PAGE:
IAS Center for Quantum Technologies Seminar Series

Strong Correlation and Unconventional Superconductivity in Bulk and Trilayer Alkali-Doped Fullerides


The alkali-doped fullerides A3C60 (A = K, Rb, Cs) exhibit strong correlation and unconventional superconductivity (SC) in bulk and thin films. In the first part of the seminar [1], the speaker will investigate the unconventional pairing mechanism in bulk A3C60 by studying the properties in both normal and superconducting phases within dynamical mean-field theory in the Nambu formalism. He will show that the local orbital fluctuations are substantially enhanced in the superconducting state and provide the pairing glue in A3C60, supporting the spin/orbital freezing theory of unconventional superconductivity [2, 3]. The speaker and his research group have also found a lock-in phenomenon between the SC gap (fermionic) and the local orbital fluctuation energy (bosonic), which is consistent with the experimentally observed universal linear relationship between the SC gap and magnetic resonance energy in a broad range of unconventional superconductors, including cuprates, iron arsenides, heavy-fermion compounds.

Epitaxially grown K3+xC60 thin films exhibit a Mott insulating state in the monolayer and a strong electron-hole doping asymmetry in the superconducting state in the trilayer [3], which asymmetry is absent in the three-dimensional bulk limit. In the second part of the seminar [4], using density-functional theory plus dynamical mean-field theory, the speaker will show that this doping asymmetry results from a substantial charge reshuffling from the top layer to the middle layer. While the nominal filling per fullerene is close to n=3, the top layer rapidly switches to an n=2 insulating state upon hole doping, which implies a doping asymmetry of the superconducting gap. The interlayer charge transfer and layer-selective metal-insulator transition result from the interplay between crystal field splittings, strong Coulomb interactions, and an effectively negative Hund coupling. This peculiar charge reshuffling is absent in the monolayer system, which is an n=3 Mott insulator, as expected from the nominal filling.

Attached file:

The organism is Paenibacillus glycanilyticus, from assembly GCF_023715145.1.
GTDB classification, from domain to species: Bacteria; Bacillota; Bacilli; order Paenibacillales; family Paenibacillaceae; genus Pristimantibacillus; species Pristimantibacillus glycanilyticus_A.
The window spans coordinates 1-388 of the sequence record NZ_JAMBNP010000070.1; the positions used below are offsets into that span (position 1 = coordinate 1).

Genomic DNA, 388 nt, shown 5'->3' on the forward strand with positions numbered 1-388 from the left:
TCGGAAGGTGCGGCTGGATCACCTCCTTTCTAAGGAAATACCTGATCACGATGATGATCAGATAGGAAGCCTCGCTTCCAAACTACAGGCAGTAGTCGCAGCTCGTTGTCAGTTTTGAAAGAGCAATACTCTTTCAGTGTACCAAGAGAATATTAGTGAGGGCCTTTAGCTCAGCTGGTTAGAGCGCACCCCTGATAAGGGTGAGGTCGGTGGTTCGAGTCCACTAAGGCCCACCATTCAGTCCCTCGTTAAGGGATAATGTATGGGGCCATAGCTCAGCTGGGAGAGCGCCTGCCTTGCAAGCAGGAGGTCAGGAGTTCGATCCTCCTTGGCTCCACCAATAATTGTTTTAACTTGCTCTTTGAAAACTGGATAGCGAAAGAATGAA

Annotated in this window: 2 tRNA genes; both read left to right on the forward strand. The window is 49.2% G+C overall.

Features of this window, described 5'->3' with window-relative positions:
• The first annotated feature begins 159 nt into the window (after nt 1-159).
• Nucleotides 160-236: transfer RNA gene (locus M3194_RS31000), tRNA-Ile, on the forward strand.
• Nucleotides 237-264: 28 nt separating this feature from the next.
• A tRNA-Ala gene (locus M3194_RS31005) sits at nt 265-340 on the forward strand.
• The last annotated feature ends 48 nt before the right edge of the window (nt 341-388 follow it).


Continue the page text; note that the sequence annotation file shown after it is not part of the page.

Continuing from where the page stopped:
[1] C. Yue, S. Hoshino, A. Koga and P. Werner, Phys. Rev. B 104, 075107 (2021)

[2] S. Hoshino and P. Werner, Phys. Rev. Lett. 115, 247001 (2015), Phys. Rev. Lett. 118, 177002 (2017)

[3] M.-Q. Ren, S. Han, S.-Z Wang, J.-Q. Fan, C.-L. Song, X.-C. Ma, and Q.-K. Xue, Phys. Rev. Lett. 124, 187001 (2020)

[4] C. Yue, Y. Nomura, and P. Werner, Phys. Rev. Lett. 129, 066403 (2022)


About the Speaker

Dr. YUE Changming obtained his PhD from the Institute of Physics, Chinese Academy of Sciences in January 2019. He then joined the University of Fribourg and is currently a Postdoctoral Researcher at the Department of Physics.

The research area of Dr. Yue is in theoretical condensed matter physics, with major interests in developing and applying novel numerical algorithms to study strongly correlated electronic systems (SCES), unconventional high-temperature superconductivity (HTSC), and topological matter. The main theoretical methods he used to study SCES and HTSC are the dynamical mean-field theory (DMFT) and its non-local cluster extensions in the Nambu formalism, combined with density-functional theory for the realistic materials. He has developed some novel algorithms and cutting-edge techniques in the hybridization-expansion continuous-time quantum Monte-Carlo method, which can solve the realistic multi-orbital Anderson impurity model mapped from DMFT very efficiently, including an algorithm for heavy fermion system in the Kondo regime, anomalous worm sampling to study superconductivity of the multiband systems with very narrow or flat bands.

Dr. Yue has contributed to the well-known open-source software, WannierTools, to study topological matter. He has also developed the recursive Green's function method, which is efficient in calculating the hinge states in realistic materials.


For Attendees' Attention

This seminar will be held in mixed mode.

  • To attend the seminar in person, please go to IAS1038, 1/F, Lo Ka Chung Building, Lee Shau Kee Campus, HKUST (For non-HKUST member, please contact us at ias@ust.hk for registration.)

  • To attend the seminar online, please join the Zoom meeting at: https://hkust.zoom.us/j/91374300044 (Meeting ID: 913 7430 0044 and Passcode: 937658)


About the Program

For more information, please refer to the program website at https://iascqt.hkust.edu.hk/.

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